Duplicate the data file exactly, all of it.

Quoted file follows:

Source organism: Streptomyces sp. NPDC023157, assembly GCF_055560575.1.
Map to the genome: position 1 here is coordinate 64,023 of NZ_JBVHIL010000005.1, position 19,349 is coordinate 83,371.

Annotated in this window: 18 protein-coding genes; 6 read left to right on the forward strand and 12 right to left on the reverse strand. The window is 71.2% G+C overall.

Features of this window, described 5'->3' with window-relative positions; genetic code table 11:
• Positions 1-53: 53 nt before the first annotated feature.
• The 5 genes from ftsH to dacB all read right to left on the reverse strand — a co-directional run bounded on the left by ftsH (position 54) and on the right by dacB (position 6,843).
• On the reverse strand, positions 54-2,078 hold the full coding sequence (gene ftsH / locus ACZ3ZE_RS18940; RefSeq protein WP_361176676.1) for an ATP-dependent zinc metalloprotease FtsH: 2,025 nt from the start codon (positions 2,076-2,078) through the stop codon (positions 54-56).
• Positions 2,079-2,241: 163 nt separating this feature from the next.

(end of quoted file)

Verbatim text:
Source organism: Streptomyces sp. NPDC023157, assembly GCF_055560575.1.
Map to the genome: position 1 here is coordinate 64,023 of NZ_JBVHIL010000005.1, position 19,349 is coordinate 83,371.

Annotated in this window: 18 protein-coding genes; 6 read left to right on the forward strand and 12 right to left on the reverse strand. The window is 71.2% G+C overall.

Features of this window, described 5'->3' with window-relative positions; genetic code table 11:
• Positions 1-53: 53 nt before the first annotated feature.
• The 5 genes from ftsH to dacB all read right to left on the reverse strand — a co-directional run bounded on the left by ftsH (position 54) and on the right by dacB (position 6,843).
• On the reverse strand, positions 54-2,078 hold the full coding sequence (gene ftsH / locus ACZ3ZE_RS18940; RefSeq protein WP_361176676.1) for an ATP-dependent zinc metalloprotease FtsH: 2,025 nt from the start codon (positions 2,076-2,078) through the stop codon (positions 54-56).
• Positions 2,079-2,241: 163 nt separating this feature from the next.